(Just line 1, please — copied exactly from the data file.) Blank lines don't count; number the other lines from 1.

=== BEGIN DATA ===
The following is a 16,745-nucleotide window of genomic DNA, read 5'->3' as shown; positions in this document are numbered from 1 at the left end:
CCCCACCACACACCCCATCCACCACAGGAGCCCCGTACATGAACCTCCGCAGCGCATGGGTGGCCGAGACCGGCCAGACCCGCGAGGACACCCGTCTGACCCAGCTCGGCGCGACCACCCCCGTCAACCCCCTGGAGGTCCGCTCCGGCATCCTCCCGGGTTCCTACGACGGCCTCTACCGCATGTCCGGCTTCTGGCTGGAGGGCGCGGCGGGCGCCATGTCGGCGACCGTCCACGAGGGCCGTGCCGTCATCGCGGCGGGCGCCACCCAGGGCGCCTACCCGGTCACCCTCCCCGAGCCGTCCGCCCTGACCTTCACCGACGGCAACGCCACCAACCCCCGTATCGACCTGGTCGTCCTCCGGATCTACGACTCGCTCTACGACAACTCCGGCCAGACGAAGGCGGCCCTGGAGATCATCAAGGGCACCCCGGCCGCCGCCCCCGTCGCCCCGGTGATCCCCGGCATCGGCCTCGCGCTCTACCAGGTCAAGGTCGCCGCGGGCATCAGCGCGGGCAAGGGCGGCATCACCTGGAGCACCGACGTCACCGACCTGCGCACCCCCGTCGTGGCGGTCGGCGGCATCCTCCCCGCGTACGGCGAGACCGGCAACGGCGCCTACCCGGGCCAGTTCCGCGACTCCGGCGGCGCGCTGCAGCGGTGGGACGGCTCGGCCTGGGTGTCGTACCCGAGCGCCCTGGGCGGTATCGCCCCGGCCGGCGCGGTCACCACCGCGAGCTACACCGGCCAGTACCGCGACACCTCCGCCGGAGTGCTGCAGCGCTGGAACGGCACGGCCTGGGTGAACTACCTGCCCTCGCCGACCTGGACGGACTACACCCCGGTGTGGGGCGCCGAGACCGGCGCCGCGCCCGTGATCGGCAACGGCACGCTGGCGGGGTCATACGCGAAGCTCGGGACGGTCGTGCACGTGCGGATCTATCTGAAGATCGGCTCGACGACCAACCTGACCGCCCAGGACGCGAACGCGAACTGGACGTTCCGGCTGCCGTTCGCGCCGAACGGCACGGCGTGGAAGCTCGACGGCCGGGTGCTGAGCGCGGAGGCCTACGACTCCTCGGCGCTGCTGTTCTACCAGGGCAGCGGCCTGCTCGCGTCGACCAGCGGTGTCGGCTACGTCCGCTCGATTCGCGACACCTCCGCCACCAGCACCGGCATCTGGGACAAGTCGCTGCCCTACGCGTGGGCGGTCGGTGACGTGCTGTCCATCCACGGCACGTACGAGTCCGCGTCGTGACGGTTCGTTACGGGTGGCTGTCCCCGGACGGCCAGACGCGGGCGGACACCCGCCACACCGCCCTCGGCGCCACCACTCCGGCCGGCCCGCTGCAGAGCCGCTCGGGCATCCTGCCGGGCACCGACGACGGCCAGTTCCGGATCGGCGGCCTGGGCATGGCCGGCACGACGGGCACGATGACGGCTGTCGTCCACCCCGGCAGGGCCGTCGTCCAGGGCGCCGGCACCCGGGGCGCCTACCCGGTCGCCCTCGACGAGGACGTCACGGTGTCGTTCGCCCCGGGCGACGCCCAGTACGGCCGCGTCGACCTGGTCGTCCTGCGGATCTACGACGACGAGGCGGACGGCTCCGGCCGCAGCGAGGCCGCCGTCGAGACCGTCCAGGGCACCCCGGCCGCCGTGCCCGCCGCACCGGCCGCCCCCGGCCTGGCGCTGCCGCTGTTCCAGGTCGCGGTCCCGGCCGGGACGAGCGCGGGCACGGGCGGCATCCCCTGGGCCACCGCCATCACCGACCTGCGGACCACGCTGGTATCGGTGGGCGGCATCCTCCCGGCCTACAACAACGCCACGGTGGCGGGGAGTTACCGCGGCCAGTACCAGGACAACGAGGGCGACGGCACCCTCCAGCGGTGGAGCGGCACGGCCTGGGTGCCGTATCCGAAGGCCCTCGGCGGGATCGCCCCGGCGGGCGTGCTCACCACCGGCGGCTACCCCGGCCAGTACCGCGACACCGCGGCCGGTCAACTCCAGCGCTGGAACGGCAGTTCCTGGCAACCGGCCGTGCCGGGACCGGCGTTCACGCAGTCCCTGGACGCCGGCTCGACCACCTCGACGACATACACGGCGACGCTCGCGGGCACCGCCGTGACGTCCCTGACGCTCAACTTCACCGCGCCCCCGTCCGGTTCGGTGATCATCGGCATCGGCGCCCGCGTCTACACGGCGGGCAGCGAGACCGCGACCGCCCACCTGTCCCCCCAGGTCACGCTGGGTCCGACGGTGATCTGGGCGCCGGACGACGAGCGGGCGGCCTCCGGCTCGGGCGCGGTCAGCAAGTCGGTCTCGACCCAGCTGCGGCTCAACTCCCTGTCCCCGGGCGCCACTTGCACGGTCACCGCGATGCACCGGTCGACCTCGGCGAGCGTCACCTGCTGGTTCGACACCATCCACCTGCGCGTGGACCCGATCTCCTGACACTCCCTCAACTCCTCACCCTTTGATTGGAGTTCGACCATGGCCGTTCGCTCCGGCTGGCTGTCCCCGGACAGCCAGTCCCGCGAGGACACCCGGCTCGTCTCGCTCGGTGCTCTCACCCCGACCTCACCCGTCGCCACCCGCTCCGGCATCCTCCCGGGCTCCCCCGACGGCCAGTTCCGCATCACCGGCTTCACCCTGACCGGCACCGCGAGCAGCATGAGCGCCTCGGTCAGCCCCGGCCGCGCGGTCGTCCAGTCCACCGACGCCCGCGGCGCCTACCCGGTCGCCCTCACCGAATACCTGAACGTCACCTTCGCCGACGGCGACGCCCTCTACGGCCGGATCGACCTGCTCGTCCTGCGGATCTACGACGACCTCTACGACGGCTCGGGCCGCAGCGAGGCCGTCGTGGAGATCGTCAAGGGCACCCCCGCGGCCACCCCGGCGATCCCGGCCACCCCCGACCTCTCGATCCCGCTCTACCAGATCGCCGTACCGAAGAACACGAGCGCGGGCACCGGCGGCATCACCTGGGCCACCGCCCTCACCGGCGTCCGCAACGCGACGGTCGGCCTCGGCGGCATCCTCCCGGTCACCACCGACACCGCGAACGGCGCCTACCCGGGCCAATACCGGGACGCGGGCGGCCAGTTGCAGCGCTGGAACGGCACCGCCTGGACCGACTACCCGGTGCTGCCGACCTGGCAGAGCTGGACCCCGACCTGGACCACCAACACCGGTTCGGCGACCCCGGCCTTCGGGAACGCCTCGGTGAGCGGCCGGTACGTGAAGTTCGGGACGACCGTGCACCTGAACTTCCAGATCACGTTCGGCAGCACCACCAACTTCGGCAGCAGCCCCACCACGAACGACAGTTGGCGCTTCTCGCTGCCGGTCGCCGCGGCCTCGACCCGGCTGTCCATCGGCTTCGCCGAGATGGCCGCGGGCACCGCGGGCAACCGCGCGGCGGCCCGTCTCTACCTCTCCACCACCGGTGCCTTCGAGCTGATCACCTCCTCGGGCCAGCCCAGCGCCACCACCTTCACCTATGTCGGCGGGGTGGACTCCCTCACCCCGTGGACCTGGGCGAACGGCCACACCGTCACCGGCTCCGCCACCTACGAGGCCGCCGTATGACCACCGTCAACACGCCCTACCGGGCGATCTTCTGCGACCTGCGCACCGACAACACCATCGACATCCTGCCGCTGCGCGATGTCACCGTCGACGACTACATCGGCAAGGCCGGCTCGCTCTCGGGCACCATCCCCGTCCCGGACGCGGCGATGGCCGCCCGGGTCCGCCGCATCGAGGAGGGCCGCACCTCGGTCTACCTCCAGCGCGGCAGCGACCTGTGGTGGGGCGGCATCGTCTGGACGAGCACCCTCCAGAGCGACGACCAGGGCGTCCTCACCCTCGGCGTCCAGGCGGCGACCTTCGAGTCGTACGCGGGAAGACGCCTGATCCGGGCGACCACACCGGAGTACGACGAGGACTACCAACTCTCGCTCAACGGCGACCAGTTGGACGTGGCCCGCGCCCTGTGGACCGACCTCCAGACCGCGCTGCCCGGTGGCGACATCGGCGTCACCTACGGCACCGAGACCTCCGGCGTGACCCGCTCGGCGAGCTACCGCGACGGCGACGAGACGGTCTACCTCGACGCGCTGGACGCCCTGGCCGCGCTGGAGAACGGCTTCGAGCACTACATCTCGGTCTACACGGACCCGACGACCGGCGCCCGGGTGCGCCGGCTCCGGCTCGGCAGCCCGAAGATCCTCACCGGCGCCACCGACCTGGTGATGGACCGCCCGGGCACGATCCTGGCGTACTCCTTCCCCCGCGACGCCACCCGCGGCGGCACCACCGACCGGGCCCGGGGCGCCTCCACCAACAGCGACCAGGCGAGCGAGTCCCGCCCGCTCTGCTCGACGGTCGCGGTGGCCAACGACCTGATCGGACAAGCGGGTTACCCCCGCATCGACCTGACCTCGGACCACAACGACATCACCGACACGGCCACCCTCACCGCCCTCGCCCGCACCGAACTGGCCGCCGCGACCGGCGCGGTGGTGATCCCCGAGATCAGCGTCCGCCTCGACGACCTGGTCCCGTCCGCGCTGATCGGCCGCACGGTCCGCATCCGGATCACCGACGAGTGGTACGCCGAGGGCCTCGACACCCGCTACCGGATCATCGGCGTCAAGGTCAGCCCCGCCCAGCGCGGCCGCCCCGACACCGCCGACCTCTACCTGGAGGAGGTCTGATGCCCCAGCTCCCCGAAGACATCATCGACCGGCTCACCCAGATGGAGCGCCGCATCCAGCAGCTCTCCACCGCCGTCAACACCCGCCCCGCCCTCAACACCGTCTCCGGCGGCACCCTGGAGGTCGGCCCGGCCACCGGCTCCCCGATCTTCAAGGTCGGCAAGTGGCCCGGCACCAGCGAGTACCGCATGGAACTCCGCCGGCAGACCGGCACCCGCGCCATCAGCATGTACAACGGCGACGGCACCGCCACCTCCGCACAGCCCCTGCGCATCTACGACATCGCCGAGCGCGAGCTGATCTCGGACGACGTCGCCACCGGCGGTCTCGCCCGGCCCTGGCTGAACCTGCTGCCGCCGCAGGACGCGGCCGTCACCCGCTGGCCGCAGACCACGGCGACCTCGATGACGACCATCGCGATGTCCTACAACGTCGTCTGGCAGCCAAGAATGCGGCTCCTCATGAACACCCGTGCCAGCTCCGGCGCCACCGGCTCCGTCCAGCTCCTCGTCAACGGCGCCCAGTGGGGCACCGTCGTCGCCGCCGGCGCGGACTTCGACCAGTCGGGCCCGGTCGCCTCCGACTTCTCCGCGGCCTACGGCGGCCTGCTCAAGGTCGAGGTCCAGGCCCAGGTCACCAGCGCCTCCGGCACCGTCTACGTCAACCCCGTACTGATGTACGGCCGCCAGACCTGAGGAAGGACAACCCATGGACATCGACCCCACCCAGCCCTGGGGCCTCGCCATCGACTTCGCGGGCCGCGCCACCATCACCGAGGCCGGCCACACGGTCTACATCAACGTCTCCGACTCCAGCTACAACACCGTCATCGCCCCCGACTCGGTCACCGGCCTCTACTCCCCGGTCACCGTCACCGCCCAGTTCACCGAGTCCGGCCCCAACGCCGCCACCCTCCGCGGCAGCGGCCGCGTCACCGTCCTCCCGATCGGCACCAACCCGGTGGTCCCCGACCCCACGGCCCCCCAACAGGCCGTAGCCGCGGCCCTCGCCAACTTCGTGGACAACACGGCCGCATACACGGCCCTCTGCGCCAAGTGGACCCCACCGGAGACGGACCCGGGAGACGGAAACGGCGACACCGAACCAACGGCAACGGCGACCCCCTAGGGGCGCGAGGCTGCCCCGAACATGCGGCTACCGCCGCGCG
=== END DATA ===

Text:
The following is a 16,745-nucleotide window of genomic DNA, read 5'->3' as shown; positions in this document are numbered from 1 at the left end: